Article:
LIT In late-1980s San Francisco, Steve Abbott hosted a gay writer’s workshop at his small apartment at the fabled corner of Haight and Ashbury. One fleeting but reliable occurrence was an appearance by Alysia, the daughter he’d raised since his wife died in a car accident years earlier.
Each week, the teenager stormed about just long enough so we could feel her wrath before slamming the bedroom door. It was funny, but also understandable: at that age, who wants their personal space regularly invaded by strangers? Let alone gay male adults, reinforcing your separation from the heterosexual family norm?
Steve was a significant presence in SF’s literary scene for nearly two decades, publishing his own adventuresome small-press books in various idioms (poems, essays, fiction). He edited small magazines including the influential Poetry Flash; was first to promote such edgy “postmodernist” voices as Kathy Acker and Dennis Cooper; and was an idiosyncratic cultural commentator for local weeklies (including the Bay Guardian). He was unfailingly generous with other fledgling writers, myself included.
He barely kept the rent paid via rote day jobs, while raising a child alone — an awkward match to the carefree gay community he joined upon moving to SF (and coming out) in 1974. As Alysia Abbott writes in her acclaimed new release Fairyland: A Memoir of My Father (W.W. Norton and Company, 352pp., $25.95), there were no role models then for gay single parents. Their very close but turbulent relationship amplified the clash between her often-peevish parental needs and his belated self-discovery in a sexual-artistic bohemia. They found balance as she found her own identity upon leaving for college. But then the AIDS epidemic swept both up in its devastation.
Abbott, now living in Boston with a husband and two children, answered questions in advance of two local appearances this week.
San Francisco Bay Guardian You had an unconventional childhood with an unconventional parent. Has that influenced your own parenting?
Alysia Abbott My father was raised in a strict Catholic household where family members rarely showed affection. He kept his feelings bottled up. By the time he had me, he wanted a completely different family experience, transparent and open. He often shared his romantic and professional woes, sometimes seeking my advice.
I absorbed a lot of my dad’s worry, and sometimes found myself in situations where I had to be more adult than I was ready to be. I want to be my true self with my children. But I also want to protect their innocence to some degree.
SFBG You’re frank about having been an “obnoxious” unhappy teenager. Are there things you or your father could have done differently? Was it a phase you just had to work through?
AA We were trying to create a life with a lot of setbacks, sharing a cramped one-bedroom in the Haight with little money or family help. My father was lonely, and trying to get sober just when I discovered drugs and alternative culture. We did our best under the circumstances. But as often as we clashed, there was a lot of love. This was a period we needed to go through.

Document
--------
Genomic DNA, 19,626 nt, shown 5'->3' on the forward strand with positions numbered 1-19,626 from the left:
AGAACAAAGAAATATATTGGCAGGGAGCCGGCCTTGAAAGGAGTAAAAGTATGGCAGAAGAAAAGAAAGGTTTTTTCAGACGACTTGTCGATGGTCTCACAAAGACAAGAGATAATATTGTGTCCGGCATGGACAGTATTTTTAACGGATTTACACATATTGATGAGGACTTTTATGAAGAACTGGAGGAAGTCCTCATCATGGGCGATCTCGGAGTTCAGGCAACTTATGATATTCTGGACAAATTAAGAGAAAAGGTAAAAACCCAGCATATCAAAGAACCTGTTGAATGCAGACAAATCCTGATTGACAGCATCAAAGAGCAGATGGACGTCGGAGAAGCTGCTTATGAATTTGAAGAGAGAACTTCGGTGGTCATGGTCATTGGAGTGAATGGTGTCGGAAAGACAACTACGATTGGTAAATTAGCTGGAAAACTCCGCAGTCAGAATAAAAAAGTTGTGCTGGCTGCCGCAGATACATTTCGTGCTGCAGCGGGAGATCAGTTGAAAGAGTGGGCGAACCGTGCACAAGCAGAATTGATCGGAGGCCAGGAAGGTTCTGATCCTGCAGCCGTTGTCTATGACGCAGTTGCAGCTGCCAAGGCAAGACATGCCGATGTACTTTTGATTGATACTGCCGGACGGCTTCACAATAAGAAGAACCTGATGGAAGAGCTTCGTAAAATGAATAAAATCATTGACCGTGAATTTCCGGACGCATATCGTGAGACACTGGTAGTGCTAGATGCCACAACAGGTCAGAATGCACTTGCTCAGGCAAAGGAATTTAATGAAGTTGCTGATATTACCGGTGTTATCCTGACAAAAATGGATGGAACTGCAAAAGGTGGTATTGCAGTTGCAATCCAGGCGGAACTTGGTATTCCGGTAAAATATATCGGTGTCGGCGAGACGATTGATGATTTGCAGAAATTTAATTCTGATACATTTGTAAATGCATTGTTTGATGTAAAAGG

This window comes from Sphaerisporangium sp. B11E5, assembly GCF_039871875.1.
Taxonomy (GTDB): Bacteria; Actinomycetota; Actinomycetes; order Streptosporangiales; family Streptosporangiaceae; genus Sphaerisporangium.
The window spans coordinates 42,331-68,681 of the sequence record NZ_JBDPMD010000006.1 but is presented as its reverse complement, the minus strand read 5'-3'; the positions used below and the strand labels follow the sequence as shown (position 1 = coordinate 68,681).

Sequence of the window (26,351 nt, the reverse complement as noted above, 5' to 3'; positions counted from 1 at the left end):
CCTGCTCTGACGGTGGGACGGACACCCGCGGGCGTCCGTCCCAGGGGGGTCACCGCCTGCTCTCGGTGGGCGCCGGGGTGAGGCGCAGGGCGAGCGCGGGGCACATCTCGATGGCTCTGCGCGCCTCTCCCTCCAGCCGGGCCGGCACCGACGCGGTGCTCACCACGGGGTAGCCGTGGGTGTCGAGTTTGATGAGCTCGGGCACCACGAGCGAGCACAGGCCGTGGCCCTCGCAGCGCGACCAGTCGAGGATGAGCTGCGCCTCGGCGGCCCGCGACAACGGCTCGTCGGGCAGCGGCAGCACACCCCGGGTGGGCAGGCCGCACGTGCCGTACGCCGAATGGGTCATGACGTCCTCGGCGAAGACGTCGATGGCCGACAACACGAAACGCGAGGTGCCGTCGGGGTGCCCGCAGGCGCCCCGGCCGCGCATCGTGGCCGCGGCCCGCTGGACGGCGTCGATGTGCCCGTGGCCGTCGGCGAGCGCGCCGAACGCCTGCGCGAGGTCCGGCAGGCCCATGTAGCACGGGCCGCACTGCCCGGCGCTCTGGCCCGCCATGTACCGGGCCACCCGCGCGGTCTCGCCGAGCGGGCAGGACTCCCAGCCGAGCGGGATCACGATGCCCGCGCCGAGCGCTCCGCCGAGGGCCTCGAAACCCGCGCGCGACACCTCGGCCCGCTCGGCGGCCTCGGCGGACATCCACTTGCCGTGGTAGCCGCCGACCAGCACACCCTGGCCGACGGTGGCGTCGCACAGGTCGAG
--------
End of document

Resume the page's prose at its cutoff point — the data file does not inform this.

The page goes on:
SFBG Your father identified so strongly as a writer, but Fairyland doesn’t address how you became one yourself.
AA I’d always wanted to be a writer, or an artist. But after watching him struggle financially, I pursued steady-paycheck work in cushy corporate structures (which I now hate). I also didn’t know if I had his native talent, or could be as intellectually rigorous and pure. I always had our story to tell, but worried I wasn’t worthy of it. The idea of writing Fairyland and having it not meet my own expectations was unbearable. Now I realize perfectionism is the enemy of creativity. To succeed, you have to be willing to fail.
SFBG When Steve was facing mortality, he wrote that you’d probably better appreciate his writing after he’d passed on. What do you think about his literary legacy now?
AA I’m embarrassed to admit I really didn’t read my father’s books until ten years after he died. During his lifetime, the work’s weirdness, its attraction to transgressive figures and ideas threatened me. I accused him of not being a “real writer” because no one had heard of him and he didn’t make any “real money.” What a terrible thing for a daughter to say!
Researching for Fairyland, I came to respect his contributions and integrity. All the writers I know today have to be such master self-promoters. My father was almost embarrassingly naïve in this regard. That may be why few people know his work today. But he was so devoted to writing, and supporting writers that impressed him, even if that effort did nothing for his own career.
I now really love several of his poems and books, especially Lives of the Poets — but some still make me uncomfortable. I’m not sure if it’s because they aren’t good, or still too “out there” for me.
SFBG After so many years, how do you feel about returning to SF? Many of your father’s creative generation are dead. It’s a much yuppie-er burg.
AA San Francisco is very different from the city I knew in 1974, or even 1994. I’ve worried that those who remember the old San Francisco, or appreciate its history, are dwindling — they’ve died or been forced out by Ellis laws. But new residents are attracted by the city’s beauty just as we were. And though much better-heeled, these tech workers and professional types are also trying to reinvent culture, if with much greater odds of profit — and interest in profit.
Wed/19, 7pm, free
City Lights Books
261 Columbus, SF
Thu/20, 6:30pm, free
San Francisco Public Library
100 Larkin, SF